A Thanksgiving meal can be very traditional, without tasting like the same old thing.
"You can always make whatever it is you're cooking into something special," said Jaime Richardson, who offers cooking tips and recipes on her Web site www.sophistimom.com.
She recently offered a cooking class at Ogden's For Your Kitchen store. The class, "Brighten Up Your Table: New Twists on Your Old Favorites," featured five Thanksgiving side dishes created by Richardson, who lives in Mapleton.
"They're mostly just new ideas to replace some of your old recipes, and get away from canned cranberry sauce and do something a little bit nicer," she said. "Thanksgiving is really a special time."
Cranberry Sauce with Maple and Orange Zest
12-ounce bag (3 cups) cranberries
Juice and zest of 1 orange
1/2 cup sugar
1/4 cup real maple syrup
Put all ingredients in a medium saucepan. Bring just to a boil, lower heat and cook on a very low simmer for 15 minutes. Cranberries should pop. Transfer to a bowl to cool completely, then refrigerate.
Sophistimom's tip: Simmering at a very low temperature is key to maintaining the cranberries' beautiful color.
Baguette Stuffing With Sausage and Apricots
1/2 pound sweet Italian sausage
1/2 pound hot Italian sausage
1 onion, finely chopped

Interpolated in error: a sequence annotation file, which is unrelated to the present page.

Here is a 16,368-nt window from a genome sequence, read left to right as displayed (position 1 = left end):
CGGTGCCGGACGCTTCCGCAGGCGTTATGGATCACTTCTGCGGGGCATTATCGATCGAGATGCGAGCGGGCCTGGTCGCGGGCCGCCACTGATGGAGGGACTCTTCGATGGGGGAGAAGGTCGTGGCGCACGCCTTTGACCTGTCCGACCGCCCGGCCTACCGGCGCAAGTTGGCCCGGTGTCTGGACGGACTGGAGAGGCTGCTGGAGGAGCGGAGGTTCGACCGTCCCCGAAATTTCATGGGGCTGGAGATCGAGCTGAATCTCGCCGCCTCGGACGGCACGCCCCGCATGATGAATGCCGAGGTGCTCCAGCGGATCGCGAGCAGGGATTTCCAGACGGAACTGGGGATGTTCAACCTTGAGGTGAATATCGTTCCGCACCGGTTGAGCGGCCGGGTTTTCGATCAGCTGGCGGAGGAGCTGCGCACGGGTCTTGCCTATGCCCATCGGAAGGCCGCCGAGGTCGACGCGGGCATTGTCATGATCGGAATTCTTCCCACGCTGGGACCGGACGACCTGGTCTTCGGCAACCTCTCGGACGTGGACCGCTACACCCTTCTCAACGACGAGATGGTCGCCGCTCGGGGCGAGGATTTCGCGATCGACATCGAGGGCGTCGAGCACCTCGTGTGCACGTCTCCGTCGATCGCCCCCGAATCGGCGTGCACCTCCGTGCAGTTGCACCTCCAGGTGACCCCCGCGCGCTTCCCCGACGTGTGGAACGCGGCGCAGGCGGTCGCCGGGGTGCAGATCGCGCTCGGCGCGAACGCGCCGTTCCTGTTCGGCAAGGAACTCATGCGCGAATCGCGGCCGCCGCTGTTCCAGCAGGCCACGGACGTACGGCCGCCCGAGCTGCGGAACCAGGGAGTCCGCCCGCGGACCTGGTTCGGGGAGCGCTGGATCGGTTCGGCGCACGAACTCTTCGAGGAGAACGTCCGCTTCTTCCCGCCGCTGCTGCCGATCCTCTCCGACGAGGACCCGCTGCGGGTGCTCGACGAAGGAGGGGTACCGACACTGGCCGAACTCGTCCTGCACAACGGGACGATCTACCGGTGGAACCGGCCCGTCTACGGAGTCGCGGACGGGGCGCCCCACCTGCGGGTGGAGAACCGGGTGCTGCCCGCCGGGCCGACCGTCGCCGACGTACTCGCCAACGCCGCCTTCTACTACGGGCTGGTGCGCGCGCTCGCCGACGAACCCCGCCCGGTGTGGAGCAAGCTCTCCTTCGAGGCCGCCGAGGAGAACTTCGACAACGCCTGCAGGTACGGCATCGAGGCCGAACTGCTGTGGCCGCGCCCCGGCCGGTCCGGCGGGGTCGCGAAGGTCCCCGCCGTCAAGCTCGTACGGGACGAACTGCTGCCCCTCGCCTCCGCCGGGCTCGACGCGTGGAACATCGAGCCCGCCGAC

2 stalks celery, finely chopped
1 cup dried apricots, chopped
1 tablespoon fresh rosemary, minced
1 tablespoon fresh thyme, chopped
1 tablespoon fresh sage, chopped
1 baguette, torn in pieces
3 cups homemade chicken stock, or low sodium canned
1 teaspoon salt
1/2 teaspoon ground pepper
1 teaspoon poultry seasoning (optional)
1 egg, lightly beaten
2 tablespoons butter
Preheat oven to 375 degrees. In a large skillet set over low heat, break up sausage. Add onion and celery, and cook until sausage is cooked through and vegetables are tender. Stir in apricots. Stir in herbs and cook until fragrant.
In a large bowl, combine cooked onion mixture, torn baguette, salt, pepper and poultry seasoning. Stir in egg. Place in a 13-by-9-inch baking pan, dot with butter, and bake for 25 minutes, or until heated through and golden brown on the edges.